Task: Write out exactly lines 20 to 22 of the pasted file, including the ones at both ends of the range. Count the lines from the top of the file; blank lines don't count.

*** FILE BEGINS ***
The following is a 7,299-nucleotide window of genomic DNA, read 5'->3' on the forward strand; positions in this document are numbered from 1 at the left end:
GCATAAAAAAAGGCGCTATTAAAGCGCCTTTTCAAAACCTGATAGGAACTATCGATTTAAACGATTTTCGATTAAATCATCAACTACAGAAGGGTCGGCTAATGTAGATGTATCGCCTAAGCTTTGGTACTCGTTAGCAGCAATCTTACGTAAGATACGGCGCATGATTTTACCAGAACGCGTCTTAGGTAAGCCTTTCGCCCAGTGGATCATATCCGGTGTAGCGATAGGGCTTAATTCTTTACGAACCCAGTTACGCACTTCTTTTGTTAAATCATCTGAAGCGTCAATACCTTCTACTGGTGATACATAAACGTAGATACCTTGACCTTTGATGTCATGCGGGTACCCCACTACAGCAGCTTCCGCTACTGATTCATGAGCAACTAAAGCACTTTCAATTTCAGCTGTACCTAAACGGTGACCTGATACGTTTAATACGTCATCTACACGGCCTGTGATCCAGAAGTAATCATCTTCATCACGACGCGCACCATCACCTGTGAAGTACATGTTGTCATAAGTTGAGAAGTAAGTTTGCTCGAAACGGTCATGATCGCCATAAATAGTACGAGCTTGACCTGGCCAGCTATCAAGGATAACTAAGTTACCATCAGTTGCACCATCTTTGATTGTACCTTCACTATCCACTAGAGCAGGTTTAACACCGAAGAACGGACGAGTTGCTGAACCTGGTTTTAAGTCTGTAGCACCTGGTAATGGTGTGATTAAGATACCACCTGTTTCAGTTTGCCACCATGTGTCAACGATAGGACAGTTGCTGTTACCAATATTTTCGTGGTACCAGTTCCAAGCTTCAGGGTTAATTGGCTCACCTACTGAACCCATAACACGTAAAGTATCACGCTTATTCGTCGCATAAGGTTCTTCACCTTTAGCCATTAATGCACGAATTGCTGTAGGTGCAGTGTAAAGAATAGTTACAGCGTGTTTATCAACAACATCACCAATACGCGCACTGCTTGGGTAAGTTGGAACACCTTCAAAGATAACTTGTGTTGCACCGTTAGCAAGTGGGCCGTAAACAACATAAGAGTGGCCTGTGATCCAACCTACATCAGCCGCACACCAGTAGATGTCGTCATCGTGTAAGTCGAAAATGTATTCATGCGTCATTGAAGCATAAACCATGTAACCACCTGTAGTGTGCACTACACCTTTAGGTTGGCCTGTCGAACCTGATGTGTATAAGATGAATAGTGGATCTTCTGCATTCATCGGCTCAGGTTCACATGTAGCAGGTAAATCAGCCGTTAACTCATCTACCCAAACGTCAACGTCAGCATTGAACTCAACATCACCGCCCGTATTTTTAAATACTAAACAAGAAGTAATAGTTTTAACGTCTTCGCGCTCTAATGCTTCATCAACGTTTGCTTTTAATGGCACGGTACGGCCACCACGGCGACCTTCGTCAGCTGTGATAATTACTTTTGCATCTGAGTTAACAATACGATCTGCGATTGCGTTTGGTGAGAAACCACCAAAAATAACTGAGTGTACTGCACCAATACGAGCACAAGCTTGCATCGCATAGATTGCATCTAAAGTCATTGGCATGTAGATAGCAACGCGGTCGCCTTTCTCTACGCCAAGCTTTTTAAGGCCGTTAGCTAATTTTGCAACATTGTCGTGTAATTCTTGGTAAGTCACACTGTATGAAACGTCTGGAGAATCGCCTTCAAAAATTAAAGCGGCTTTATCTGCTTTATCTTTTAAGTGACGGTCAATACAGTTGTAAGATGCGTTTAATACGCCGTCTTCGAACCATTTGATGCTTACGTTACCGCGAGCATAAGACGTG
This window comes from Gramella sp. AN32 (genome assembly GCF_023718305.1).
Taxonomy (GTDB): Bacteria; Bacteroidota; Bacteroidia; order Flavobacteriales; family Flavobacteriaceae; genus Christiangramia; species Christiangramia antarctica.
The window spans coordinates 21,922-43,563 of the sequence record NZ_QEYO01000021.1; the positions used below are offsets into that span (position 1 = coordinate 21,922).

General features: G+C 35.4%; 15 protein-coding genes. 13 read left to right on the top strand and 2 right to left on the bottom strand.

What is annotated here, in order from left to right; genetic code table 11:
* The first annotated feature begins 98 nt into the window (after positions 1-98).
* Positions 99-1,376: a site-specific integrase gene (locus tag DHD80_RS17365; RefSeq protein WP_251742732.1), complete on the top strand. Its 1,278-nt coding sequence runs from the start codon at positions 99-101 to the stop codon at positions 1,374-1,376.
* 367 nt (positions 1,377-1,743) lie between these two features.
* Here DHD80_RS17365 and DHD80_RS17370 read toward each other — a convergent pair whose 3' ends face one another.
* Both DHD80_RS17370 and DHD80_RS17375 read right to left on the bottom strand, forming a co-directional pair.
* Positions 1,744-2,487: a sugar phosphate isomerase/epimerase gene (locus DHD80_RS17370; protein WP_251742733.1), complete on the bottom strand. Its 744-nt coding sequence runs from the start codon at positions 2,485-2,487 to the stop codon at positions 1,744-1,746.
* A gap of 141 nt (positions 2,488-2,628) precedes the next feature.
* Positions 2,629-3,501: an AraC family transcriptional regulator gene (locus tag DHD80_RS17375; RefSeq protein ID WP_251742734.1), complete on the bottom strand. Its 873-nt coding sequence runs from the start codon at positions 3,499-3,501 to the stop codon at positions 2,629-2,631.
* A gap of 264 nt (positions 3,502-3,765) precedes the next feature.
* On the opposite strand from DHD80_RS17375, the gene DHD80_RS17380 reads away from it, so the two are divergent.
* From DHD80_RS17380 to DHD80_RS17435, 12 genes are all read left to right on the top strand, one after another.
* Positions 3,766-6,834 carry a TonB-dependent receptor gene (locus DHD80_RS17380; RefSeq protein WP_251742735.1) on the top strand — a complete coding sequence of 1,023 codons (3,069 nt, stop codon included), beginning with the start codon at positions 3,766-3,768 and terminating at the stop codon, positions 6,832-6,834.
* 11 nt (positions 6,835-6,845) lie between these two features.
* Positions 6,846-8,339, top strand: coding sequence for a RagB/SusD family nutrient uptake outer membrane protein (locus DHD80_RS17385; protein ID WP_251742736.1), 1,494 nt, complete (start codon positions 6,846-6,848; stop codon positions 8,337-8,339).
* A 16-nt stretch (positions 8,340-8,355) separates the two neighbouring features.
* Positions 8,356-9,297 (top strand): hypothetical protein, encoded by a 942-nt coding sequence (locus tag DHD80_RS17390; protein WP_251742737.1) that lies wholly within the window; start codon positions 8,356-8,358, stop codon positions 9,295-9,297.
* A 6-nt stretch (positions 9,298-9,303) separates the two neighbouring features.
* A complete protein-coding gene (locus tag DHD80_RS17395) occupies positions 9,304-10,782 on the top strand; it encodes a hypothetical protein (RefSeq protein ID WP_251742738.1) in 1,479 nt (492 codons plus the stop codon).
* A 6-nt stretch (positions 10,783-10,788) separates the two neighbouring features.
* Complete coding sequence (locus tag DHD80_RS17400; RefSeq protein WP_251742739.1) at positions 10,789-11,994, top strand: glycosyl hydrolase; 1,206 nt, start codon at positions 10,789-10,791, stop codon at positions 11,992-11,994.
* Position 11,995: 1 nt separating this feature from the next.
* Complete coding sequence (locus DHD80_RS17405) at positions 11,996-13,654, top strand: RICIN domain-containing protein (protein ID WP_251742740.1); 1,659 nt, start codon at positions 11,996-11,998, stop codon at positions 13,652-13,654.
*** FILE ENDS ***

* 11 nt (positions 6,835-6,845) lie between these two features.
* Positions 6,846-8,339, top strand: coding sequence for a RagB/SusD family nutrient uptake outer membrane protein (locus DHD80_RS17385; protein ID WP_251742736.1), 1,494 nt, complete (start codon positions 6,846-6,848; stop codon positions 8,337-8,339).
* A 16-nt stretch (positions 8,340-8,355) separates the two neighbouring features.